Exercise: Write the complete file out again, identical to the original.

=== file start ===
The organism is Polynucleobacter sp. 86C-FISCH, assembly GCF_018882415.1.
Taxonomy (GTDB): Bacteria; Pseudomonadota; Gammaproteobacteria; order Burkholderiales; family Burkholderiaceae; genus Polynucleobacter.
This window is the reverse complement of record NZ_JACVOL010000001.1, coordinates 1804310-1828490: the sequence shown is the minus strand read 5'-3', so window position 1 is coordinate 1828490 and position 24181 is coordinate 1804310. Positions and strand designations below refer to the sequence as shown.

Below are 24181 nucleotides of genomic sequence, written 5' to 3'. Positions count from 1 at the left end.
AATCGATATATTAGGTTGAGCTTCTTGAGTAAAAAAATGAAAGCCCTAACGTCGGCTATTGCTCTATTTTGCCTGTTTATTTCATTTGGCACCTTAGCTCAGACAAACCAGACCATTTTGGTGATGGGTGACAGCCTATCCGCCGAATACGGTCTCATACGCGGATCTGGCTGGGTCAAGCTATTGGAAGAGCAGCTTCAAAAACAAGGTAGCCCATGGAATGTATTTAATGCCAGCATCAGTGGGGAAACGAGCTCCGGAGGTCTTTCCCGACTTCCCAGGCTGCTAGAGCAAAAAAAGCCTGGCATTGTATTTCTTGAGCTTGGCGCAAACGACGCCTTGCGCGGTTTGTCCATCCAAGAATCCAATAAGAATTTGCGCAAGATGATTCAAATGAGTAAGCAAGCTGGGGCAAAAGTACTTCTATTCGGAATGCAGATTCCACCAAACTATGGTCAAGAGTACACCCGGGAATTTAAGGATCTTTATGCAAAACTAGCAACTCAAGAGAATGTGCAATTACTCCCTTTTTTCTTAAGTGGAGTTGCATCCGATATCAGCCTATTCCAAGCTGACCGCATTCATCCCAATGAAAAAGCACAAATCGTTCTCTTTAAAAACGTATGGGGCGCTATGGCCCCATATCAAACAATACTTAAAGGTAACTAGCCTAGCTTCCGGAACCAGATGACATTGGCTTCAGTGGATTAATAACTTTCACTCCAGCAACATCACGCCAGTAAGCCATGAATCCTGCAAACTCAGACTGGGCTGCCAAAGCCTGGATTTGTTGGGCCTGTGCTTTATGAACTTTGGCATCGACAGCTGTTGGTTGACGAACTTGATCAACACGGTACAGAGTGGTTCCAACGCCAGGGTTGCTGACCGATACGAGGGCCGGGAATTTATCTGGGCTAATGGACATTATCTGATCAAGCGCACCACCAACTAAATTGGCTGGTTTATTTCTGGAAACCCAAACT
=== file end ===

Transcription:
The organism is Polynucleobacter sp. 86C-FISCH, assembly GCF_018882415.1.
Taxonomy (GTDB): Bacteria; Pseudomonadota; Gammaproteobacteria; order Burkholderiales; family Burkholderiaceae; genus Polynucleobacter.
This window is the reverse complement of record NZ_JACVOL010000001.1, coordinates 1804310-1828490: the sequence shown is the minus strand read 5'-3', so window position 1 is coordinate 1828490 and position 24181 is coordinate 1804310. Positions and strand designations below refer to the sequence as shown.

Below are 24181 nucleotides of genomic sequence, written 5' to 3'. Positions count from 1 at the left end.
AATCGATATATTAGGTTGAGCTTCTTGAGTAAAAAAATGAAAGCCCTAACGTCGGCTATTGCTCTATTTTGCCTGTTTATTTCATTTGGCACCTTAGCTCAGACAAACCAGACCATTTTGGTGATGGGTGACAGCCTATCCGCCGAATACGGTCTCATACGCGGATCTGGCTGGGTCAAGCTATTGGAAGAGCAGCTTCAAAAACAAGGTAGCCCATGGAATGTATTTAATGCCAGCATCAGTGGGGAAACGAGCTCCGGAGGTCTTTCCCGACTTCCCAGGCTGCTAGAGCAAAAAAAGCCTGGCATTGTATTTCTTGAGCTTGGCGCAAACGACGCCTTGCGCGGTTTGTCCATCCAAGAATCCAATAAGAATTTGCGCAAGATGATTCAAATGAGTAAGCAAGCTGGGGCAAAAGTACTTCTATTCGGAATGCAGATTCCACCAAACTATGGTCAAGAGTACACCCGGGAATTTAAGGATCTTTATGCAAAACTAGCAACTCAAGAGAATGTGCAATTACTCCCTTTTTTCTTAAGTGGAGTTGCATCCGATATCAGCCTATTCCAAGCTGACCGCATTCATCCCAATGAAAAAGCACAAATCGTTCTCTTTAAAAACGTATGGGGCGCTATGGCCCCATATCAAACAATACTTAAAGGTAACTAGCCTAGCTTCCGGAACCAGATGACATTGGCTTCAGTGGATTAATAACTTTCACTCCAGCAACATCACGCCAGTAAGCCATGAATCCTGCAAACTCAGACTGGGCTGCCAAAGCCTGGATTTGTTGGGCCTGTGCTTTATGAACTTTGGCATCGACAGCTGTTGGTTGACGAACTTGATCAACACGGTACAGAGTGGTTCCAACGCCAGGGTTGCTGACCGATACGAGGGCCGGGAATTTATCTGGGCTAATGGACATTATCTGATCAAGCGCACCACCAACTAAATTGGCTGGTTTATTTCTGGAAACCCAAACT